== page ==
American Crossword Puzzle Tournament


 Crossword Tournament

In the News

Source: Newday
Date: June 12, 2005
Byline: Judith Long

Books: Games people play

CROSSWORLD: One Man's Journey Into America's Crossword Obsession, by Marc Romano. Broadway, 238 pp., $24.95.

If a seven-letter word for "torch" starting with "c" springs instantly to your mind, read on. If not, or if the answer to "Analyst's lingerie?" ("Freudian slip," of course) fails to induce a groan and a grin, read on anyway. Because Marc Romano's "Crossworld: One Man's Journey Into America's Crossword Obsession" is not just for logomaniacs, cruciverbalists or the "folks who consider a day without doing the New York Times crossword a day misspent." "Crossworld" is an erudite, hilarious visit to a Pickwickian planet.

Romano discovered that planet as a Yale undergrad at a Connecticut house party, where he observed his host's mother solving the Times Sunday puzzle in the 40 minutes it took her to down two stiff pre-breakfast Bloody Marys. He tries the same puzzle (it takes him all day). He's hooked – words such as "addiction" and "compulsion" loom in this tale. He soon needs a fix of several puzzles a day, which he completes in four to 10 minutes. And in 2004, he scales the Everest of puzzledom, competing in the annual American Crossword Puzzle Tournament, held in "postapocalyptic" downtown Stamford, Conn., mere miles from where he worked that first fateful puzzle.

From the Fear-and-Loathing-in-Stamford start of that angst-ridden tournament weekend (Romano downs an Ativan to calm his jitters, and his brain turns to Jell-O) to its climactic conclusion (home again, he collapses and winds up in the emergency room – in all the tournament hoopla, seems he neglected to eat for two days), Romano keeps us amused and enlightened while we join him in his ordeal by esoterica, wordplay and time clock.

As he roams the ocher and brown halls and vast ballroom of the Stamford Marriott, Romano introduces us to the rock stars of this arcane world: revered Times puzzle editor and tournament father Will Shortz, "the benign Darth Vader of the crossword business"; Newsday's own puzzle editor, Stanley Newman, "the fastest solver in crossword history"; youngest puzzle constructor Michael (Misha) Shteyman, who spoke no English when he arrived on these shores from Russia, and six years later, at 19, was creating Times puzzles; and "Jeopardy! on acid" constructor Brendan Emmet Quigley, Romano's red-bearded guide, nemesis and reality check. After Romano's late-night bar disquisition on the aesthetics, ethics and metaphysics of crosswords, Quigley looks him in the eye and says, "Marc ... they're just games."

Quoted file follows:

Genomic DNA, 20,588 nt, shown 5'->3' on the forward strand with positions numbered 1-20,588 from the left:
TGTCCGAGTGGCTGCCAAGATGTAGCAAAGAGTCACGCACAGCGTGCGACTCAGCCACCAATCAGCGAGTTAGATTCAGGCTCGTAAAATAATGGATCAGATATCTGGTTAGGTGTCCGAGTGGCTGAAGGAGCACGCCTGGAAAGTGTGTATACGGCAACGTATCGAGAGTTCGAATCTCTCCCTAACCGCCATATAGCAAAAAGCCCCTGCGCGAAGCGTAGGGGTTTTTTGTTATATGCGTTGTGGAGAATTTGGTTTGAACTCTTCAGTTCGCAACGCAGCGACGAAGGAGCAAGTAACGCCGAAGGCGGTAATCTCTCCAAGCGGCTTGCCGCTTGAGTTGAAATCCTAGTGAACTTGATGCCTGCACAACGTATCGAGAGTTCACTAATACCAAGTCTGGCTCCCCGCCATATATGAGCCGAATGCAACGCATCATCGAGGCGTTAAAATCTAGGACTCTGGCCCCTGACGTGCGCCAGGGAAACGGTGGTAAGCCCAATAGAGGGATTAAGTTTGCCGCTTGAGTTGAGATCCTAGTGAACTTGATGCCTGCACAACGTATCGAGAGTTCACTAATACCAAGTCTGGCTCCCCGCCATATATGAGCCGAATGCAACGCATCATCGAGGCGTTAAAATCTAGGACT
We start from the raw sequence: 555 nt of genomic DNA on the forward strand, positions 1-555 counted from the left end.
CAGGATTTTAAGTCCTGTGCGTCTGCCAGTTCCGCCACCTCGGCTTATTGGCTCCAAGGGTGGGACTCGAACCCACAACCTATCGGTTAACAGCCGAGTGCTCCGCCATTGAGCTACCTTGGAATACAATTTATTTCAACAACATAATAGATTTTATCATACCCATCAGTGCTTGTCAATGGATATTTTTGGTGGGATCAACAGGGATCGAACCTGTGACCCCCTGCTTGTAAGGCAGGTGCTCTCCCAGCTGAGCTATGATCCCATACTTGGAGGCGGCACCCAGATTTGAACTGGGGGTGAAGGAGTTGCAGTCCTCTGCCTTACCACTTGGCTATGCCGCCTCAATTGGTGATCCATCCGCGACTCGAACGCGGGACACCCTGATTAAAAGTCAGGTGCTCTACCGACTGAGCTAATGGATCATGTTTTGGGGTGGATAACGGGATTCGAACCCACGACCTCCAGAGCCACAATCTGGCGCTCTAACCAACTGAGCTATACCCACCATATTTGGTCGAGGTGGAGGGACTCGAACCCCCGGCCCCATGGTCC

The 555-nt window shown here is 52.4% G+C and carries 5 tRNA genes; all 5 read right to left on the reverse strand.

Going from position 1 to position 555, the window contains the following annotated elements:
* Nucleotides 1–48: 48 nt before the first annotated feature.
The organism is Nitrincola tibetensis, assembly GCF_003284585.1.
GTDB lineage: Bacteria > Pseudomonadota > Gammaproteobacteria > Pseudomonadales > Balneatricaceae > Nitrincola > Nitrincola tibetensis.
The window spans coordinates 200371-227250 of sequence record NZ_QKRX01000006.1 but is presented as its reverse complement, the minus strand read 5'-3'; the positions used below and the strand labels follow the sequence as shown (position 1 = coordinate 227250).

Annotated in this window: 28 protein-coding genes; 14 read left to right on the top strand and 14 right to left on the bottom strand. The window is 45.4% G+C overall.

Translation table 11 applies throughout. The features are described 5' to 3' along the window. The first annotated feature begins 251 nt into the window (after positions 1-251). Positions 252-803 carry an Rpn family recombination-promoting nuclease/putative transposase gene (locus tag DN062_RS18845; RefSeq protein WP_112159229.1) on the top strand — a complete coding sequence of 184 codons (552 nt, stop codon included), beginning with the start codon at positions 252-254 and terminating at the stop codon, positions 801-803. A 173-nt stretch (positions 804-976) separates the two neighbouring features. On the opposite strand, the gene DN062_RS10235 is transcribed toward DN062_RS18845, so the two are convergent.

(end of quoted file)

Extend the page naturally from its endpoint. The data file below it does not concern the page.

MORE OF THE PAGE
And we get to scope out those who come to indulge their obsession, the 500 or so contestants. "The largest collection of loners this side of the last Kafka family reunion" quips Romano, his name speedily anagrammed into "Omar McAron" and "Aron Corman" by the wags at the bar. Romano finds these über puzzlers to be seriously intelligent, lively and curious "freaks of nature" – a kind and "inherently moral" bunch. They're heroic, in fact, imposing "order on a chaotic world one little white square at a time."

Bonus: "Crossworld" is alive with history (the first crossword appeared in 1913 in the New York World as "word-cross"); lore (Bill Clinton once polished off a tough puzzle in six minutes and 54 seconds while answering interview questions and taking a call from Jesse Jackson); romance (a marriage proposal encoded into the Times puzzle was accepted by the inamorata, an avid puzzler); legend (the famous 1996 Election Day puzzle with two sets of answers – BOBDOLEWINS or CLINTONWINS – depending on your answers to seven clues); tips (how to spot letter patterns and constructors' foibles, store your trivia in "the right mental cupboards," alter your penmanship for speed). You'll also find the seven-letter word for "torch": CRESSET. But you knew that.

Judith Long is the editor of The Nation's British-style cryptic crossword puzzle.


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